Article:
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Living kidney donor numbers hit eight-year low

08 March 2018 09:20

There has been a decline in kidney donation

There has been a decline in kidney donation

There has been a "worrying" decline in living kidney donation, according to health officials.

NHS Blood and Transplant (NHSBT) said the number of living kidney donors has dipped to an eight-year low.

Living donors are people who donate one of their organs, usually a kidney, to someone in need.

While this sort of organ donation is usually to a friend or family, it can also include donating a kidney to a stranger, also known as altruistic donation.

Living donors 'a third of all transplants'

There were 990 living kidney donors during 2017, a 10% decline on the highest ever year, 2013, and the lowest figure since 2009, NHSBT said.

Altruistic kidney donation numbers have reduced from a high of 107 in 2013 to 87 in 2017, according to NHSBT, which released the figures to mark World Kidney Day.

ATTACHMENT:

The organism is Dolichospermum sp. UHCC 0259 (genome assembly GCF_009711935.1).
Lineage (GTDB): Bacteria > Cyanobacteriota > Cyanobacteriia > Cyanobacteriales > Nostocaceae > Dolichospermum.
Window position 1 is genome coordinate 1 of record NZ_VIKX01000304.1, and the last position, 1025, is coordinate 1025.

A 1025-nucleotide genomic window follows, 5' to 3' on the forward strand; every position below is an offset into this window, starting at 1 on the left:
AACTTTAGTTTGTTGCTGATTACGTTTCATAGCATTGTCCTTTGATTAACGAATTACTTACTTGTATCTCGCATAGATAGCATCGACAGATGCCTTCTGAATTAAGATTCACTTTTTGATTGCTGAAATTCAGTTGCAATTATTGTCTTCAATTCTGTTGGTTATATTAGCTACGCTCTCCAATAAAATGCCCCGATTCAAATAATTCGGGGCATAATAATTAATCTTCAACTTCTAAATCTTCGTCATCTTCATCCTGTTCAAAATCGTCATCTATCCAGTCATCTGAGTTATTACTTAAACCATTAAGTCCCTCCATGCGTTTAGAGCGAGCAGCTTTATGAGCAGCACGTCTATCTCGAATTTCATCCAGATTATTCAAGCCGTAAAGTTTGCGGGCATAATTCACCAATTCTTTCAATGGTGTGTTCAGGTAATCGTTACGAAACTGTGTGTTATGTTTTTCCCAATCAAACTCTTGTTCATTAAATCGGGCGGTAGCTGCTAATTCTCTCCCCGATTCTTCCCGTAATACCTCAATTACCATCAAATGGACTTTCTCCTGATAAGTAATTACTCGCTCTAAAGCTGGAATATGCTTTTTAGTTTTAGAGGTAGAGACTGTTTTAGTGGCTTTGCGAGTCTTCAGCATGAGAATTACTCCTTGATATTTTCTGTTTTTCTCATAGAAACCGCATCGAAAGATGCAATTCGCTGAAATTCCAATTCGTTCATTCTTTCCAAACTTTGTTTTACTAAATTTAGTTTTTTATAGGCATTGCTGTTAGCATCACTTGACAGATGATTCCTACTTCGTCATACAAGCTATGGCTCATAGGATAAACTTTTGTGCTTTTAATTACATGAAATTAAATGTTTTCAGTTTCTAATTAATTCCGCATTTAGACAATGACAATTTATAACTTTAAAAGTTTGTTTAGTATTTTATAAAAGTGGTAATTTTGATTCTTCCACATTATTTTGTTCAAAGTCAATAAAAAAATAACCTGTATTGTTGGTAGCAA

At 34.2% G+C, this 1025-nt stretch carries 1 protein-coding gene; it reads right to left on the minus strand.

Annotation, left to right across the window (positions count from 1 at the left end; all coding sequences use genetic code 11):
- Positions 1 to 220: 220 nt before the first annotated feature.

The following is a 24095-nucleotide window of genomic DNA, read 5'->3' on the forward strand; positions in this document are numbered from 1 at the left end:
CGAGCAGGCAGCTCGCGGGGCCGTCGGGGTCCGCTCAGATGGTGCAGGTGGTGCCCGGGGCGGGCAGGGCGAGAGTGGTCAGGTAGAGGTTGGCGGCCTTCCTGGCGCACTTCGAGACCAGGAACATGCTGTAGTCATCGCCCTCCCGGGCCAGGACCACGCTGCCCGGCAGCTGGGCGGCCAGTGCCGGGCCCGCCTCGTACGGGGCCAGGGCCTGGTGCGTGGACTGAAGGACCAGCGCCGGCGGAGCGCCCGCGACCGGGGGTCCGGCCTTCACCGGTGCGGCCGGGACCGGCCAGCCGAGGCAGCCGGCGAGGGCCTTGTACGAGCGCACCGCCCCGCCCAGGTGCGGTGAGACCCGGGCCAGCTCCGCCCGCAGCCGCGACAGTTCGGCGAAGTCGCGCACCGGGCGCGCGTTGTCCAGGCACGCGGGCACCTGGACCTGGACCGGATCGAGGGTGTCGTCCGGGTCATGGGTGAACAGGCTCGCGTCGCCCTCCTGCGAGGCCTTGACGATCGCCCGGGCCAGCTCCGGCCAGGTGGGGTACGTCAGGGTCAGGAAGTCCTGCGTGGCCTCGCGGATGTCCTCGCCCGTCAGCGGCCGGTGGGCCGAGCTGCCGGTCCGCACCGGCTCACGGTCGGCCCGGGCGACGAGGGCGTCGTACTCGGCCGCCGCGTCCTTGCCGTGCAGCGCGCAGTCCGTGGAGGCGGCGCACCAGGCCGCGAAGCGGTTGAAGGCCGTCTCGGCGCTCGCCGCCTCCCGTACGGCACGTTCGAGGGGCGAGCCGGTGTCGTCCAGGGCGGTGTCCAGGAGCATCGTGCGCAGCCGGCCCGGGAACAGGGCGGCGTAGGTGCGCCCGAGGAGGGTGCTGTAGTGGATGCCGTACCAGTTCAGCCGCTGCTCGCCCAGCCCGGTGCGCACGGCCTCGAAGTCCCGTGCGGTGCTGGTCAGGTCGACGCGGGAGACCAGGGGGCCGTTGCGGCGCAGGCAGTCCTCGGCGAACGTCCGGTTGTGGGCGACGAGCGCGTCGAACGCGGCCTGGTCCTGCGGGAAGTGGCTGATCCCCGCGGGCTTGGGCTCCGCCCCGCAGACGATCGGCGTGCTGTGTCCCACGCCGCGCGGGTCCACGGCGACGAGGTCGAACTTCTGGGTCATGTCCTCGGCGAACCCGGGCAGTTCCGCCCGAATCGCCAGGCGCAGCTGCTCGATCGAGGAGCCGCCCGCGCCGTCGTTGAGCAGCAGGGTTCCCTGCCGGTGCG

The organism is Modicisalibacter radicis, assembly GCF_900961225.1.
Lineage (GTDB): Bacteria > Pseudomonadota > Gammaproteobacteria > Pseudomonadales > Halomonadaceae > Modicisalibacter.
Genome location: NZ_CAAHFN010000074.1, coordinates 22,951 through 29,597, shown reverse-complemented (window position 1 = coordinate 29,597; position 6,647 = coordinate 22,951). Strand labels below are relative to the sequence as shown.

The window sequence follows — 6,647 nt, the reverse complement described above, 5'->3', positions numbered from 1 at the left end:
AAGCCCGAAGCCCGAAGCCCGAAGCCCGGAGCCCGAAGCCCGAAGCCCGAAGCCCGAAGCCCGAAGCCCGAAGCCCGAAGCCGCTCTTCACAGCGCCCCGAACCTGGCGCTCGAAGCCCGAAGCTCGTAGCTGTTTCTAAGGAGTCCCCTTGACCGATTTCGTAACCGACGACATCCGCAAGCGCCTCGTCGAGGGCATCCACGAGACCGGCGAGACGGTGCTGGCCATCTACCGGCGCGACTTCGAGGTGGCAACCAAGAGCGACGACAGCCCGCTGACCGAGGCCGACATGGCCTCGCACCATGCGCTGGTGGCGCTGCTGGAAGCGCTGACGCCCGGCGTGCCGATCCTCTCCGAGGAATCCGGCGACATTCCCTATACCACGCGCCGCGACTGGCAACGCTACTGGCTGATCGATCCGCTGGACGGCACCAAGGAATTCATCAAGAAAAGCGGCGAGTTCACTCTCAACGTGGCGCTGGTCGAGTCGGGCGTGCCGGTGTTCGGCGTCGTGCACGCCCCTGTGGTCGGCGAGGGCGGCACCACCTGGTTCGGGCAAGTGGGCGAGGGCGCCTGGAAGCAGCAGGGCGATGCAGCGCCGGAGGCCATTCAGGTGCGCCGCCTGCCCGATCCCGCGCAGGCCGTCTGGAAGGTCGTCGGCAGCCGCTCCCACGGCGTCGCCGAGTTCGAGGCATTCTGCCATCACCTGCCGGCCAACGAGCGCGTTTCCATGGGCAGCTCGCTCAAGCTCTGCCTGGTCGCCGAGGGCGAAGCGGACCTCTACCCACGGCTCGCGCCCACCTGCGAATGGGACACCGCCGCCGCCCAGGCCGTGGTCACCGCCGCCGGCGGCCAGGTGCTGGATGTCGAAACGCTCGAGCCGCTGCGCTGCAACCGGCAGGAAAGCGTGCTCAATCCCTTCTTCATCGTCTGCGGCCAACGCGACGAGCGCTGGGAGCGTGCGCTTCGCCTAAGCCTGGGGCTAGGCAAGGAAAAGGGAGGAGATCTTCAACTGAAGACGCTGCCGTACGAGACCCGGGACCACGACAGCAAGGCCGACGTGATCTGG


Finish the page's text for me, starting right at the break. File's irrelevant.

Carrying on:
A total of 261 people died waiting for a kidney transplant, it has been revealed. It's also been said that the decline was particularly concerning because living donation accounted for a third of all kidney transplants.

NHSBT is now appealing to people to consider donation while they are still alive.

Light at the end of the tunnel

After four years on the waiting list, 24-year-old Jade Carr from Cheshire received a kidney transplant from an anonymous altruistic donor last summer.

She said: "At times there never seemed to be a light at the end of the tunnel and the waiting was going on forever. A lot of people don't get their transplant and too many people die every day while waiting.

"There was always that thought that I might not get one. For someone to be an organ donor is incredible. There are not enough words to express how grateful I am to my donor."

NHS Blood and Transplant's lead nurse for kidney donation Lisa Burnapp said: "Last year, 261 people died waiting for a kidney transplant, and many of those lives could have been saved through increased living kidney donation.

"Living donation has been a major success story for the UK, with one in three patients receiving a kidney transplant from a living donor, so this decline is worrying.

"Anonymous altruistic donations are especially important because they can start transplant chains."

There are currently 6,298 people on the transplant waiting list, including 4,960 people waiting for a kidney.

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